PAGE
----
We don’t use a lot of text, but we do use labels. Rather than quizzing them on the labels, if a kid touches a label it falls off. Kids naturally want to put them back in the right place, so it’s a light weight way to teach this stuff that seems to work.

Many of the apps are about the world or the way things work. How did the Me app come about?

We think it’s really important to have a basic scientific literacy and we’d been hearing from teachers that they love the science apps, but would also love for one to cover socio-emotional learning and the self.

Soon after, my son came home from school with a map of his heart, a project he had done at the beginning of the year as a way for the teacher to find out what the kids are interested in. It was divided into sections, which he labeled with the things he cared about. It had me, my wife, his brother, a giant section of water slides, and another for snow. It got us thinking that maybe what we should do is ask children about their world.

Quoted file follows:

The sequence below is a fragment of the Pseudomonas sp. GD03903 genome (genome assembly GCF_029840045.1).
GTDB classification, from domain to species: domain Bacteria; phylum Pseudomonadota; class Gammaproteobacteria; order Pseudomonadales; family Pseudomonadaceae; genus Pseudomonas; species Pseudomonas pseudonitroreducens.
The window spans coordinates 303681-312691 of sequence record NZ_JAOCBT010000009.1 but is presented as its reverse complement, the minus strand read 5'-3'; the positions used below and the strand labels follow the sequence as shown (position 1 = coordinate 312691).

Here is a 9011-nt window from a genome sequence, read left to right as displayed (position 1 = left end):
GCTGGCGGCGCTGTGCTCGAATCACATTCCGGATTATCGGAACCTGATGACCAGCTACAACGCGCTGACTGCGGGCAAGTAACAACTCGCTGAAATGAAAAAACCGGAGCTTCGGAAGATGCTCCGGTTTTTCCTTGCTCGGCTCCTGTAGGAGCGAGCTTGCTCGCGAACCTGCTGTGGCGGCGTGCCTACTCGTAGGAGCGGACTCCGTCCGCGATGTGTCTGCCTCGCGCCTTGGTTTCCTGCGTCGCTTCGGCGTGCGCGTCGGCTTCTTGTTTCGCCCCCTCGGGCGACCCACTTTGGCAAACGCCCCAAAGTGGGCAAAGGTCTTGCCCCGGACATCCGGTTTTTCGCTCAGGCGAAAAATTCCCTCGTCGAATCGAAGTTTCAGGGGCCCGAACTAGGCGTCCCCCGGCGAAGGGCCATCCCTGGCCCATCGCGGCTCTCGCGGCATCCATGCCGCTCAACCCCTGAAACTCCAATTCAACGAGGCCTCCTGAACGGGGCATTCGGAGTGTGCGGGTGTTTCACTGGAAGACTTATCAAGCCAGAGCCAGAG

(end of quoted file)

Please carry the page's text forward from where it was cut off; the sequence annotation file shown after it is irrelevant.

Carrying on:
“My Book about Me,” for example, is a Dr. Seuss book that asks children about their home—how many door knobs, how many steps, and so on. It seemed an interesting way in, but we found better than asking questions was to present it in first person. “This color makes me feel sad,” for example.

How does Me help kids understand who they are, and who other people are too?

In the app, kids create an avatar for themselves, for their parents, friends, and animals too. There’s a range of over 600 questions about what they feel, what makes them happy or sad.